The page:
• Jul 12, 2009

2010 Ford Taurus – Click above for high-res image gallery

The 2010 Ford Taurus is barely into its launch, but plans are already being laid for the next-gen model. In what should be a surprise to no one, the next Taurus is expected to be smaller than the current car. According to The Detroit News, Ford is likely to move Taurus to a common platform shared with the Fusion and Mondeo. The combining of the Fusion and Mondeo has been planned for some time already and the Taurus will probably use a longer (and perhaps wider) variant of the same C/D segment architecture. The current Taurus platform will still be around for at least four more years and it'll also underpin the new Explorer that's expected to bow in 2010.

Similar plans are believed to be underway at General Motors for the Chevy Impala, whose next iteration will probably move to a stretched version of the Epsilon II platform along with the Buick LaCrosse and the next Malibu.


Photos Copyright ©2009 Chris Paukert / Weblogs, Inc.

[Source: The Detroit News]


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    • 1 Second Ago
  • 42 Comments
      • 5 Years Ago
      Good that they plan to make it smaller and lighter. The era of the supersized American sedan is over.
      • 5 Years Ago
      Readers put the pieces together. You keep identifying the product with names. The Taurus is a failed 500 that came from a Volvo C80. The real reason that they are moving the platform to the Mazda is because they don't have a choice.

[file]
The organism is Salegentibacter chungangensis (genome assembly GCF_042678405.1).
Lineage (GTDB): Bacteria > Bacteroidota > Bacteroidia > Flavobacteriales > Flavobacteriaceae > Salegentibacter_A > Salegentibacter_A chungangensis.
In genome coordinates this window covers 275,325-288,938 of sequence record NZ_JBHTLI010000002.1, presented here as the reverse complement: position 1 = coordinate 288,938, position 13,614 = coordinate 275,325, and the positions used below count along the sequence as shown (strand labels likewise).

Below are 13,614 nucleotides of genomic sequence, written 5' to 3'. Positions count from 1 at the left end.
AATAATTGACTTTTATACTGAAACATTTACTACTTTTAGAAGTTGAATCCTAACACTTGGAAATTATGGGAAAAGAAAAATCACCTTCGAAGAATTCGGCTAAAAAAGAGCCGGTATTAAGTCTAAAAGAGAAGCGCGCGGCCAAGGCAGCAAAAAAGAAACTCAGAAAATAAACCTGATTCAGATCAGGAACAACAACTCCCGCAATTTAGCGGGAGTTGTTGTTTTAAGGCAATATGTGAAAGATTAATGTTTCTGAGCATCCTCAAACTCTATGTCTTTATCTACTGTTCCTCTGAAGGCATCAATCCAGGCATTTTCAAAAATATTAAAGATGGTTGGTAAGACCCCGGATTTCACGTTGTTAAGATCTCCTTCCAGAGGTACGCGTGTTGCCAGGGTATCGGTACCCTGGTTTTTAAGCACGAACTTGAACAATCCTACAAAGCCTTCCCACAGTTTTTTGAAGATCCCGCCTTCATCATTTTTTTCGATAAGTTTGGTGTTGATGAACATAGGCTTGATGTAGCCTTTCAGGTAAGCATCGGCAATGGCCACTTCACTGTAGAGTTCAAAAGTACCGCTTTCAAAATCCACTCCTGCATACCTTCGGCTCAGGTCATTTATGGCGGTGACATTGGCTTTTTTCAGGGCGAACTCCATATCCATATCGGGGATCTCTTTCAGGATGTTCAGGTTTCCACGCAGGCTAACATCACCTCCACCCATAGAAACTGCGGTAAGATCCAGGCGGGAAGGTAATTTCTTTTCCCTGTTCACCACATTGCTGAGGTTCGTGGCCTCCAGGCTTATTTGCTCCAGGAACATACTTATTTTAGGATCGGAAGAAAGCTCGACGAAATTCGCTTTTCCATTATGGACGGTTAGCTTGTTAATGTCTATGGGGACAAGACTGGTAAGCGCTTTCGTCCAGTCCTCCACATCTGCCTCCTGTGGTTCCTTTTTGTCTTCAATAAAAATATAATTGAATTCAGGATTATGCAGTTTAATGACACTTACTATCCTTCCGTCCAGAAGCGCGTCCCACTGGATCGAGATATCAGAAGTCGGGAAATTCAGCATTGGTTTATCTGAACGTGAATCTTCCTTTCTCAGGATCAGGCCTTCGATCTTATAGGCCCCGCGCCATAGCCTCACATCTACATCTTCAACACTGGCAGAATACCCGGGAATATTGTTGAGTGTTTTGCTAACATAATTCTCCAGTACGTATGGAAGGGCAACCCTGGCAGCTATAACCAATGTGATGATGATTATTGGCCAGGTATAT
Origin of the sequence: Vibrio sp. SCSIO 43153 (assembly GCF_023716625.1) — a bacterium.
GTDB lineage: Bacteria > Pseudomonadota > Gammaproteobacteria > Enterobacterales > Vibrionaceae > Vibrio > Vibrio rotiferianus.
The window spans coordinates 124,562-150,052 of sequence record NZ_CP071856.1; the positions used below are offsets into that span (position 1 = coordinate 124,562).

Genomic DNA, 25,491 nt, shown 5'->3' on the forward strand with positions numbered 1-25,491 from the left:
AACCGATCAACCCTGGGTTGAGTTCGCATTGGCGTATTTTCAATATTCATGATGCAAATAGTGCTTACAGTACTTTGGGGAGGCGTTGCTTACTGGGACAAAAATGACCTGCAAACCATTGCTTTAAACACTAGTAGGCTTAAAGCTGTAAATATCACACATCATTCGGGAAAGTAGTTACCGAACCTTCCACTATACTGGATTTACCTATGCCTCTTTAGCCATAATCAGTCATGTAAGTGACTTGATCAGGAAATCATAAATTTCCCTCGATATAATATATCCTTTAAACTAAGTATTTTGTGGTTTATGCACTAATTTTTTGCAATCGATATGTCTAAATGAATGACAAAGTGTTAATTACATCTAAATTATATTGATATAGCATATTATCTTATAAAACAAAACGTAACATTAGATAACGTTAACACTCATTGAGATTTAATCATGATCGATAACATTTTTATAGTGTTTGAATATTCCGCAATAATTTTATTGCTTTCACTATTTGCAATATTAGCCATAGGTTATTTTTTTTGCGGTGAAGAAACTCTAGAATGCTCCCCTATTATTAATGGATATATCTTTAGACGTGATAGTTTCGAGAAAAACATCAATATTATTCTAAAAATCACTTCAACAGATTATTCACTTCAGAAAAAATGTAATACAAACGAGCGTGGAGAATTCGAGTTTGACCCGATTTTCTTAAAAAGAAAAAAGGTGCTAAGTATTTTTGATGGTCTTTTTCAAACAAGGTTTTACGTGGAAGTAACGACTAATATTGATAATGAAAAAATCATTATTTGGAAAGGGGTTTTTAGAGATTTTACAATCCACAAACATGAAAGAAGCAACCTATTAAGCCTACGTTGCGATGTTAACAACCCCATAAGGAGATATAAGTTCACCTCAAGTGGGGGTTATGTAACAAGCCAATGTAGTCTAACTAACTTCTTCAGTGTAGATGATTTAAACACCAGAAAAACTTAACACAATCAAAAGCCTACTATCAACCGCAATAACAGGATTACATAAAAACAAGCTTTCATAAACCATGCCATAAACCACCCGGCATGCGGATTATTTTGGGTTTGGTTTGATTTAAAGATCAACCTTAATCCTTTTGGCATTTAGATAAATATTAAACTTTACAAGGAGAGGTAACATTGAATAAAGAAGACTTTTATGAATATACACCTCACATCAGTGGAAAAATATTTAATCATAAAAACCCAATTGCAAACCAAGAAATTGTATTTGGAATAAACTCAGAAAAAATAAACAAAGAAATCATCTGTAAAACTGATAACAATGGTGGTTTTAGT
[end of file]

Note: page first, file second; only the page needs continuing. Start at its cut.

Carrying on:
http://www.upi.com/Business_News/2009/06/18/Chinese-media-reports-sale-of-Fords-Volvo/UPI-12501245330351/
      Like the Volvo C80 the Taurus is a really nice car, you can't take that away from it. Once again the decision makers sold off their interest in Volvo so it's time to move on down the road.
      • 5 Years Ago
      This reads... Mazda6-based Taurus, since the current Mazda6 is bigger than the current Fusion. SWEET.
      • 5 Years Ago
      Gotta say, aside from a couple of quibbles (the chrome doo-dads behind the front wheel, and a belt-line that's a little too high), this is a really a very, very nice looking Ford. Wish they'd called it a Galaxie tho...
      • 5 Years Ago
      Mmmmm, yet another rental car I'll take a pass on.

      Oh well, keep building 'em and they'll keep renting 'em...
      • 5 Years Ago
      What continues to amaze me is the perpetual slighting of American auto makers in the own home markets and how much of their future vehicle development seems to be so wholly dependent upon platform engineering achieved almost exclusively abroad. The only remaining "American" aspects of American auto manufacturers is where their stock is traded and localized marketing.

      I wholly support the economies of scale Ford can achieve through establishing a global set of "core" vehicles and platform sharing when it doesn't incur performance and quality compromises. The only provisos Ford should mandate is that the resulting combination of platforms must yield vehicles that are the highest common denominators, and key local models (i.e. the U.S. Taurus) should not be forced into the "core" for the sake of doing so at the expense of their competitive abilities with other makers who chose to participate in the U.S. market head-on.